Apr 23 2018

Corridor Obstruction for Construction

Category: BlogBKeyes @ 12:00 am

Q: Can an existing 8-foot wide corridor be reduced in width to 4 feet by temporary construction barriers?

A: Yes, but you will need to conduct an assessment for Alternative Life Safety Measures (or Interim Life Safety Measures as one accreditation organization calls it). All of the AHJs understand there will be times when you will need to have non-compliance with the Life Safety Code during periods of construction, maintenance, or emergency repairs.

It is understandable that you will need to build a ‘bump-out’ in an existing corridor of an occupied unit, in order to conduct demolition, and reconstruction, which will obstruct the required width of the corridor during the period of construction. The Life Safety Code already has considered this situation and section of the 2012 LSC permits buildings to be occupied during periods of construction provided that ALSMs (or ILSMs) are in place.

So, when you know that the corridor needs to be obstructed for the purpose of construction, you assess the situation for ALSM (ILSM) and you follow what your ALSM (ILSM) policy requires you to do. For a corridor obstruction, it is likely that you would be required to do:

  • Staff education on the obstruction, informing them of alternative routes for exiting
  • Daily inspections, looking for accumulation of debris, supplies or other items
  • An additional fire drill in the affected area to ensure staff understands that an alternate route for exiting is required

There may be other measures that need to be implemented, such as additional education, or additional fire-extinguishment devices. Once the assessment is conducted, it must be recorded and available for review by surveyors.

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Mar 23 2018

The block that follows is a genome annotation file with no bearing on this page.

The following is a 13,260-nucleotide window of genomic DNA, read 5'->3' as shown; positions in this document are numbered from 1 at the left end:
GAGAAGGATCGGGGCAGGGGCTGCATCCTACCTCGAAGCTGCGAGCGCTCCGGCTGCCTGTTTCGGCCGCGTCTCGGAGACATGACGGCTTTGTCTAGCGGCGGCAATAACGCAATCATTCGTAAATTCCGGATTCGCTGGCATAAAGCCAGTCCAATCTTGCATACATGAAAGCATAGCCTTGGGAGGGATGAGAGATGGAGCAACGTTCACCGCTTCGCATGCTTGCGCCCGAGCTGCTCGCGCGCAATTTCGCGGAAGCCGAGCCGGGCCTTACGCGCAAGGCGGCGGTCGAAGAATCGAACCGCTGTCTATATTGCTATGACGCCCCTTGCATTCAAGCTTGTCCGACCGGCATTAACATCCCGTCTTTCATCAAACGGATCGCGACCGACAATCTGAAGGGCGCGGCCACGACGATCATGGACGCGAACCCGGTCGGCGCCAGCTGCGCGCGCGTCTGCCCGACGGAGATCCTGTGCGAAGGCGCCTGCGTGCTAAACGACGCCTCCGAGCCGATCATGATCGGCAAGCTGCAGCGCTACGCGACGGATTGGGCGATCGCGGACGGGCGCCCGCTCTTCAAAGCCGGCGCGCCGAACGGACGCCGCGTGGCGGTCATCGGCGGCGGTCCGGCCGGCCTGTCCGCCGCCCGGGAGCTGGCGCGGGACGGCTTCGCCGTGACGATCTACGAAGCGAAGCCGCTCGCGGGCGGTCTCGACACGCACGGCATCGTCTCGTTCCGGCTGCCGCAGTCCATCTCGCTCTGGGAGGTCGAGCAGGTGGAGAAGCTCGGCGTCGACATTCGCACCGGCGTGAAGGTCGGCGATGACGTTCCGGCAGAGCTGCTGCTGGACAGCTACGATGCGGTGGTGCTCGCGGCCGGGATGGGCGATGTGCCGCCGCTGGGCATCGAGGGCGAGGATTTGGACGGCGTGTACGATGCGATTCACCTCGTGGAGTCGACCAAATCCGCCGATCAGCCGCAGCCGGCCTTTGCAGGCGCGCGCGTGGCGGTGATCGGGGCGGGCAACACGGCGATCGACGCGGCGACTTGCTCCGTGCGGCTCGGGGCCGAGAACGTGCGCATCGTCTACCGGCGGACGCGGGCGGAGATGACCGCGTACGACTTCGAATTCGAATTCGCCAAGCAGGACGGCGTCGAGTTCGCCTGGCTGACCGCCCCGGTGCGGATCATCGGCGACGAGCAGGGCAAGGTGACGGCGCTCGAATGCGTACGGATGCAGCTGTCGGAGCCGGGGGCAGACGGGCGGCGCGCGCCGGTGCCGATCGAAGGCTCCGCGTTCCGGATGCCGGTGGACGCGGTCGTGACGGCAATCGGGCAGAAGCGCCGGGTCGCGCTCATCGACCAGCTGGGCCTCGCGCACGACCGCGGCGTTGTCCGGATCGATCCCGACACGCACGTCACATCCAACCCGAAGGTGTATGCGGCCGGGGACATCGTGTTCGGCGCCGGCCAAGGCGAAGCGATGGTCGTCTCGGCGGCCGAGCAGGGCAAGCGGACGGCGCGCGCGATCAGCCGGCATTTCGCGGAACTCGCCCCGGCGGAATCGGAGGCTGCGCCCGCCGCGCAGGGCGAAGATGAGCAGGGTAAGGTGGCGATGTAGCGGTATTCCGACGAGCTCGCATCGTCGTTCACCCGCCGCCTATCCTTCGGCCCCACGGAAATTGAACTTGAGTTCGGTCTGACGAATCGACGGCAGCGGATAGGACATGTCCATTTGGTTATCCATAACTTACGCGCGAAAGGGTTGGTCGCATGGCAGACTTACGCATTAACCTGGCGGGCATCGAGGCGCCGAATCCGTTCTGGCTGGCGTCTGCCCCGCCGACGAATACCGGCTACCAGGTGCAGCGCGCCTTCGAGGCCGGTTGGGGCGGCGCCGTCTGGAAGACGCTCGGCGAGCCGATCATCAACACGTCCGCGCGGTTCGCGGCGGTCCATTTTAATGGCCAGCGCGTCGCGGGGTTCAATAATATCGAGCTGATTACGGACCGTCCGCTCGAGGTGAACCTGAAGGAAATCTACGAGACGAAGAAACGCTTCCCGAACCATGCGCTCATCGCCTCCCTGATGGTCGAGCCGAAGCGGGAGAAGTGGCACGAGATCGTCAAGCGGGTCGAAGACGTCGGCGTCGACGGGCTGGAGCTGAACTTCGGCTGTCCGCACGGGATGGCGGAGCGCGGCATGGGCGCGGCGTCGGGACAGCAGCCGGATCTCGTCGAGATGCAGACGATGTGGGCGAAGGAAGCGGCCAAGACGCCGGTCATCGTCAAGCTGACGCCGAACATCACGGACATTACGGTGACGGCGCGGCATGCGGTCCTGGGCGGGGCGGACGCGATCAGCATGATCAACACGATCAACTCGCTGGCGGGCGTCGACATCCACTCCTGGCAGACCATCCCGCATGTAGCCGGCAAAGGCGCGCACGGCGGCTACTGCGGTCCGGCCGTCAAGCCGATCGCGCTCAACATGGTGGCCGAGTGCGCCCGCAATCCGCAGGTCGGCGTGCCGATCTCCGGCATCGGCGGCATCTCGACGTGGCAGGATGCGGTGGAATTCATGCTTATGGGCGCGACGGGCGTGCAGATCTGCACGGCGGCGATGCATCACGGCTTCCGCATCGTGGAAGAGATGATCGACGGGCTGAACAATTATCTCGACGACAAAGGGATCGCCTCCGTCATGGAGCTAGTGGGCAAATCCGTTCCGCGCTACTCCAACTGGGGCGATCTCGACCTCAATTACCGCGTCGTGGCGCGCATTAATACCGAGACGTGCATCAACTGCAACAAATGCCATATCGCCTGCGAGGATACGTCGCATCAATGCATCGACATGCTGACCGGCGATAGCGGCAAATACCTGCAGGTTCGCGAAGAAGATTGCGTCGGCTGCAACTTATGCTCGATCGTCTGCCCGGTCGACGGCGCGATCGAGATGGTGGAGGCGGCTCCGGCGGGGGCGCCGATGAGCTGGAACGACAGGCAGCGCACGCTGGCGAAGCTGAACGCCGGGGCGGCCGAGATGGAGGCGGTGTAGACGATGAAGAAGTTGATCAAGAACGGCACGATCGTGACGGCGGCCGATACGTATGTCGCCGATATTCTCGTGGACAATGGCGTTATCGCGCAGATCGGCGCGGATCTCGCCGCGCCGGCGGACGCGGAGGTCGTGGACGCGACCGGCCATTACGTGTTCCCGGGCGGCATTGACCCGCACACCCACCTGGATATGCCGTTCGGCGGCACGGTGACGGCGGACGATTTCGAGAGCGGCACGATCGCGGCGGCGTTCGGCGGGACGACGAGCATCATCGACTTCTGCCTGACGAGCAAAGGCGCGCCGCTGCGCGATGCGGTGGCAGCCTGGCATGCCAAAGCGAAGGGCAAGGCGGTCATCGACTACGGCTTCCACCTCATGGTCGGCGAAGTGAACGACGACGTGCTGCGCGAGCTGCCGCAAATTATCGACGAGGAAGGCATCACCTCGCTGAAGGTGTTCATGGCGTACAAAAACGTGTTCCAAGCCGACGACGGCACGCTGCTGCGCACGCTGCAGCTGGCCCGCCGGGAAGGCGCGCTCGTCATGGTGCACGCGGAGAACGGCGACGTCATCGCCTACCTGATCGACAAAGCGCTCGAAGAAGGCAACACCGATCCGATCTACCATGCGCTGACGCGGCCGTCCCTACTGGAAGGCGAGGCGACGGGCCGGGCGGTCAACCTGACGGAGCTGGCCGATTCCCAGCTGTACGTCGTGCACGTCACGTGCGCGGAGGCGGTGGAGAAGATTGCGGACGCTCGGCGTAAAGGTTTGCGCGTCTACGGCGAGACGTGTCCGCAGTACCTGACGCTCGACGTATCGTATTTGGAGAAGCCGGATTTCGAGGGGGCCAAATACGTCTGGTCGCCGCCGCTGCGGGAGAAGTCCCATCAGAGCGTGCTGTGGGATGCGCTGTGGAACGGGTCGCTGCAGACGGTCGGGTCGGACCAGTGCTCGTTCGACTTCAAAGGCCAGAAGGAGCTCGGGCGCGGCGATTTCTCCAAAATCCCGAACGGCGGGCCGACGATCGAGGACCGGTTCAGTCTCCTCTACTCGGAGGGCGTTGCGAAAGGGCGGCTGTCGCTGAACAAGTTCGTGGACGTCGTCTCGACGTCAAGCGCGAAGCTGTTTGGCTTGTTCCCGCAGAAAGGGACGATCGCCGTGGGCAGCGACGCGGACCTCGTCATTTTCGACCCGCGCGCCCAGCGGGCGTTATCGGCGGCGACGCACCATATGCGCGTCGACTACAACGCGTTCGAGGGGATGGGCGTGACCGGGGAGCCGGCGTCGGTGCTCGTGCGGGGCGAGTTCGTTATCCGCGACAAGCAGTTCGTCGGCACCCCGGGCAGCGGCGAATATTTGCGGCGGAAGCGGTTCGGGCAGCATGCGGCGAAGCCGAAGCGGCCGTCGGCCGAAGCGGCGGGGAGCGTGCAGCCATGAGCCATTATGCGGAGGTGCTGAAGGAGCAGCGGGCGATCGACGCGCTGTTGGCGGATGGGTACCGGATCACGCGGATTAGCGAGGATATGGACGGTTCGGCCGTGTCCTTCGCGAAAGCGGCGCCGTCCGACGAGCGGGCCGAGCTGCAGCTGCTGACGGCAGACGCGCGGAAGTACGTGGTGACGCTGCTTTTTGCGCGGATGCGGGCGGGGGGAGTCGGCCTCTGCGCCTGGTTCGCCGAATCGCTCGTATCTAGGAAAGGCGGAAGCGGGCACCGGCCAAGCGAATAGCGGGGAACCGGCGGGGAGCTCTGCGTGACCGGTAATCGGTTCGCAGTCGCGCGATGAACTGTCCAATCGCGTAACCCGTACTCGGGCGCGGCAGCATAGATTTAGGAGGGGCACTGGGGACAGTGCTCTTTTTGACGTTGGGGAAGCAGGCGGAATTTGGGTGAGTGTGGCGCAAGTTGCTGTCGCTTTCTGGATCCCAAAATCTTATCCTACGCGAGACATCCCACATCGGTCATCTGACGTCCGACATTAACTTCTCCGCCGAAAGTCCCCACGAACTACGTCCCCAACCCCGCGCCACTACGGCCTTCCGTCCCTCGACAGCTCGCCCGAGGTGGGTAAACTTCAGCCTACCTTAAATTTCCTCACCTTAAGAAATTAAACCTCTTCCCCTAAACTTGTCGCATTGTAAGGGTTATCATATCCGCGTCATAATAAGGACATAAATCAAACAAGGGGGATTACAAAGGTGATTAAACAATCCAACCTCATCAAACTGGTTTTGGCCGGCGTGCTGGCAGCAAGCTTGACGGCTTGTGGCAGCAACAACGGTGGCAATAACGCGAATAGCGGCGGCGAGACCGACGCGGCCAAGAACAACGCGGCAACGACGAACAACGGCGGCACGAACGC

Interim Life Safety Measures

Category: BlogBKeyes @ 12:00 am

Q: At our hospital, we had numerous fire dampers that failed their 6-year test. What ILSM measures for that many dampers would you recommend putting in place?

A: You are correct in saying ILSM assessment needs to be made for deficient fire dampers. Many hospitals get into trouble over that and forget to do that, so I’m glad to hear that you are on top of that. What I see some of my clients do for defective fire dampers is to make an ILSM assessment that states “No compensating measures are required”. I would not recommend that, but it appears that will be accepted by some accreditation surveyors. I would recommend at the minimum “Staff Education” as a compensation measure for an ILSM assessment. Send a memo to the staff in the area of the defective fire damper instructing them in the case of a fire, the fire dampers may not operate correctly until you get them repaired. They should take into account the location of the defective fire dampers when determining which direction they will evacuate (if needed).


May 02 2012

Temporary Storage in Patient Room

Category: BlogBKeyes @ 5:00 am

A client of mine contacted me last week and wanted to know if they could temporarily store combustibles in a patient room that is currently under renovation. Apparently the suite where the patient room is located is undergoing a facelift, involving wall coverings and floor coverings, and the patients have been relocated.

I don’t know if my answer was what they wanted to hear, but I informed them whenever combustibles are stored in a room greater than 50 square feet, the room must comply with section of the 2000 edition of the LSC. The reason we need to follow chapter 18 instead of chapter 19 is by placing combustibles in storage in a patient room, we are now changing the use of the room, and a change in use requires compliance with chapter 18.

Section requires all new construction to be sprinklered and Table requires rooms that are over 50 square feet but no more than 100 square feet to have a self-closing door. For combustibles stored in a room exceeding 100 square feet the room must be sprinklered (per, have 1-hour fire rated barriers, and have a 3/4 hour fire rated self-closing, positive latching door.